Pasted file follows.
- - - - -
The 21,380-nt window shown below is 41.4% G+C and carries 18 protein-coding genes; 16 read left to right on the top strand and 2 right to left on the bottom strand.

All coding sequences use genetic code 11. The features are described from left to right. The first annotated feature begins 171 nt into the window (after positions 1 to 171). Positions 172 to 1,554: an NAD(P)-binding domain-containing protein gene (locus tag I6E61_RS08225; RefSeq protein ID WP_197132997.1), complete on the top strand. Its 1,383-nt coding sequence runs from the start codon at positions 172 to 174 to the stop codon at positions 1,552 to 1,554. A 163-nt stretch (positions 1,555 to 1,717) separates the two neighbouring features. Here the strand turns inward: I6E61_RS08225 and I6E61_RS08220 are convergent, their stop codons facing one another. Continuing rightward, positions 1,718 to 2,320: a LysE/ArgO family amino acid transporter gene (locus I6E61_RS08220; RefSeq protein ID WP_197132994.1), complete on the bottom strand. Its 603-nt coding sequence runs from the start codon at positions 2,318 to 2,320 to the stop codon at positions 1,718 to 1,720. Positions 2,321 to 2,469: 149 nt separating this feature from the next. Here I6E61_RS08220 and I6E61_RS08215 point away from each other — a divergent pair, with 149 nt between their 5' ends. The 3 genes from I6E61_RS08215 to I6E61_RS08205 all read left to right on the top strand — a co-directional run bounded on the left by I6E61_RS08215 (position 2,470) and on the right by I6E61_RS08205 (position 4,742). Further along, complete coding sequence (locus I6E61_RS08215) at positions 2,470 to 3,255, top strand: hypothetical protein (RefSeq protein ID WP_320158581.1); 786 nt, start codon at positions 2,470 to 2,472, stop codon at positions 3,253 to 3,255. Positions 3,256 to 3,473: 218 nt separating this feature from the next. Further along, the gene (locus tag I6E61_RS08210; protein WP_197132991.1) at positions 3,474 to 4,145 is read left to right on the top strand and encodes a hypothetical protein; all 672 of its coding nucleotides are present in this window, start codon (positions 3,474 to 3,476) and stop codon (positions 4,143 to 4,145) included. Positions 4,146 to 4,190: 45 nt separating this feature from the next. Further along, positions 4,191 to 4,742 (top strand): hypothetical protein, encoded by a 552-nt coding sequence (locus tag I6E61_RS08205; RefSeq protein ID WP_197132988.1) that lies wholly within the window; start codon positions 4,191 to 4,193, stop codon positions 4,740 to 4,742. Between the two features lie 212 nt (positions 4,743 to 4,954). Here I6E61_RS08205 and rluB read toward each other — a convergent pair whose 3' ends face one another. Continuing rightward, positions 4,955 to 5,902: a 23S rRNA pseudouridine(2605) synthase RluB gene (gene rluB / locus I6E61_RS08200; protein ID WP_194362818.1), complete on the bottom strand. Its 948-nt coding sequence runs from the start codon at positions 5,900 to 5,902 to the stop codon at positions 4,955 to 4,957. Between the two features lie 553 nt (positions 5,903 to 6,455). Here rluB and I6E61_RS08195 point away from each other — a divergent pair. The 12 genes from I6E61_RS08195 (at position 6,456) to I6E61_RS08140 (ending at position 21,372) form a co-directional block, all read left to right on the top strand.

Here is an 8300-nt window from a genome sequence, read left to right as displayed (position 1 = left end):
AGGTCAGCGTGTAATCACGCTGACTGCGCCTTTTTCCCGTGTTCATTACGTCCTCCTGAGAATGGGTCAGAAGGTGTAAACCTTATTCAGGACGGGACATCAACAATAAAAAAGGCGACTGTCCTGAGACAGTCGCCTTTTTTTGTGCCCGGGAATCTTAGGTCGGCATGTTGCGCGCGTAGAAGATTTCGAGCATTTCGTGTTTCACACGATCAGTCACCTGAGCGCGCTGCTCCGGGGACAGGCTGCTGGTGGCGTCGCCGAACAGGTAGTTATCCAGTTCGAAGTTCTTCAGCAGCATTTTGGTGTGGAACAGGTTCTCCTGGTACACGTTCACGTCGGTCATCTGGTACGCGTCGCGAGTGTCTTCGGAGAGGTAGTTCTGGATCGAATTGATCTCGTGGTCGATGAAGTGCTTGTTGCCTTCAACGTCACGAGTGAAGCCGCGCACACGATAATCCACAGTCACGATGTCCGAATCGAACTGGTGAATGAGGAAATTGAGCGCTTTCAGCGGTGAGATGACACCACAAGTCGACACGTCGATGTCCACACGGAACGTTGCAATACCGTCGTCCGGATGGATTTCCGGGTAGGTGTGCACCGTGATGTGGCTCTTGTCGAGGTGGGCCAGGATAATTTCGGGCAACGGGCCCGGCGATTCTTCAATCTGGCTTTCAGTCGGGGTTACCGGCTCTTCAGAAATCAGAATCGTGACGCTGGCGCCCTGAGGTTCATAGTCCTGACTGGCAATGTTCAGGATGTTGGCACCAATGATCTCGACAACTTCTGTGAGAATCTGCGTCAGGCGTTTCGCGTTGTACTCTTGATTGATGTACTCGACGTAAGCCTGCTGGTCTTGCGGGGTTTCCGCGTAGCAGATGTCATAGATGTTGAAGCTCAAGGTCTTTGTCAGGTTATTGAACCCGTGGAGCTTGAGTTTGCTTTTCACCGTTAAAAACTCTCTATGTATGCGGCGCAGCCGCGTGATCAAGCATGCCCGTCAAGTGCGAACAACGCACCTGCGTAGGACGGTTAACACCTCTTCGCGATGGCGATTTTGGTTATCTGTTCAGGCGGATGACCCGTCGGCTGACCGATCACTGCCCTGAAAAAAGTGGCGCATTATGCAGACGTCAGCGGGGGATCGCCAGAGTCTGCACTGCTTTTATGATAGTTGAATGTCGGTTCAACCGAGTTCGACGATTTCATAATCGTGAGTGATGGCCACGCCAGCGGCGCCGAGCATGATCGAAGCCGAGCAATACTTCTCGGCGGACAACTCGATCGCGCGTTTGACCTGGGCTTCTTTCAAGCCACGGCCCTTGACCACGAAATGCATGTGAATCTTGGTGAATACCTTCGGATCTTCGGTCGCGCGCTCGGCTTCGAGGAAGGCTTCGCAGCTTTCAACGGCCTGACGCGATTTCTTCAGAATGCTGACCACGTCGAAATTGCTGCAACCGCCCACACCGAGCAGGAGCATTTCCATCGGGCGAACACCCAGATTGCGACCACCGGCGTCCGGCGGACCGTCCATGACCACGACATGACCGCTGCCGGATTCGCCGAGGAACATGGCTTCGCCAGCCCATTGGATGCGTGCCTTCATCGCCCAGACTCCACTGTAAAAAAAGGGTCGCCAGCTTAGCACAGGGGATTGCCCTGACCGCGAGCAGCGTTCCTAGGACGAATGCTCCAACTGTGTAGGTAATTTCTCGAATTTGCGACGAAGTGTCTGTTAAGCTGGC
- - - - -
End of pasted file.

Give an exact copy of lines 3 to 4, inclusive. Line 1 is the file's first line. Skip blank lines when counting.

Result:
Here is an 8300-nt window from a genome sequence, read left to right as displayed (position 1 = left end):
AGGTCAGCGTGTAATCACGCTGACTGCGCCTTTTTCCCGTGTTCATTACGTCCTCCTGAGAATGGGTCAGAAGGTGTAAACCTTATTCAGGACGGGACATCAACAATAAAAAAGGCGACTGTCCTGAGACAGTCGCCTTTTTTTGTGCCCGGGAATCTTAGGTCGGCATGTTGCGCGCGTAGAAGATTTCGAGCATTTCGTGTTTCACACGATCAGTCACCTGAGCGCGCTGCTCCGGGGACAGGCTGCTGGTGGCGTCGCCGAACAGGTAGTTATCCAGTTCGAAGTTCTTCAGCAGCATTTTGGTGTGGAACAGGTTCTCCTGGTACACGTTCACGTCGGTCATCTGGTACGCGTCGCGAGTGTCTTCGGAGAGGTAGTTCTGGATCGAATTGATCTCGTGGTCGATGAAGTGCTTGTTGCCTTCAACGTCACGAGTGAAGCCGCGCACACGATAATCCACAGTCACGATGTCCGAATCGAACTGGTGAATGAGGAAATTGAGCGCTTTCAGCGGTGAGATGACACCACAAGTCGACACGTCGATGTCCACACGGAACGTTGCAATACCGTCGTCCGGATGGATTTCCGGGTAGGTGTGCACCGTGATGTGGCTCTTGTCGAGGTGGGCCAGGATAATTTCGGGCAACGGGCCCGGCGATTCTTCAATCTGGCTTTCAGTCGGGGTTACCGGCTCTTCAGAAATCAGAATCGTGACGCTGGCGCCCTGAGGTTCATAGTCCTGACTGGCAATGTTCAGGATGTTGGCACCAATGATCTCGACAACTTCTGTGAGAATCTGCGTCAGGCGTTTCGCGTTGTACTCTTGATTGATGTACTCGACGTAAGCCTGCTGGTCTTGCGGGGTTTCCGCGTAGCAGATGTCATAGATGTTGAAGCTCAAGGTCTTTGTCAGGTTATTGAACCCGTGGAGCTTGAGTTTGCTTTTCACCGTTAAAAACTCTCTATGTATGCGGCGCAGCCGCGTGATCAAGCATGCCCGTCAAGTGCGAACAACGCACCTGCGTAGGACGGTTAACACCTCTTCGCGATGGCGATTTTGGTTATCTGTTCAGGCGGATGACCCGTCGGCTGACCGATCACTGCCCTGAAAAAAGTGGCGCATTATGCAGACGTCAGCGGGGGATCGCCAGAGTCTGCACTGCTTTTATGATAGTTGAATGTCGGTTCAACCGAGTTCGACGATTTCATAATCGTGAGTGATGGCCACGCCAGCGGCGCCGAGCATGATCGAAGCCGAGCAATACTTCTCGGCGGACAACTCGATCGCGCGTTTGACCTGGGCTTCTTTCAAGCCACGGCCCTTGACCACGAAATGCATGTGAATCTTGGTGAATACCTTCGGATCTTCGGTCGCGCGCTCGGCTTCGAGGAAGGCTTCGCAGCTTTCAACGGCCTGACGCGATTTCTTCAGAATGCTGACCACGTCGAAATTGCTGCAACCGCCCACACCGAGCAGGAGCATTTCCATCGGGCGAACACCCAGATTGCGACCACCGGCGTCCGGCGGACCGTCCATGACCACGACATGACCGCTGCCGGATTCGCCGAGGAACATGGCTTCGCCAGCCCATTGGATGCGTGCCTTCATCGCCCAGACTCCACTGTAAAAAAAGGGTCGCCAGCTTAGCACAGGGGATTGCCCTGACCGCGAGCAGCGTTCCTAGGACGAATGCTCCAACTGTGTAGGTAATTTCTCGAATTTGCGACGAAGTGTCTGTTAAGCTGGC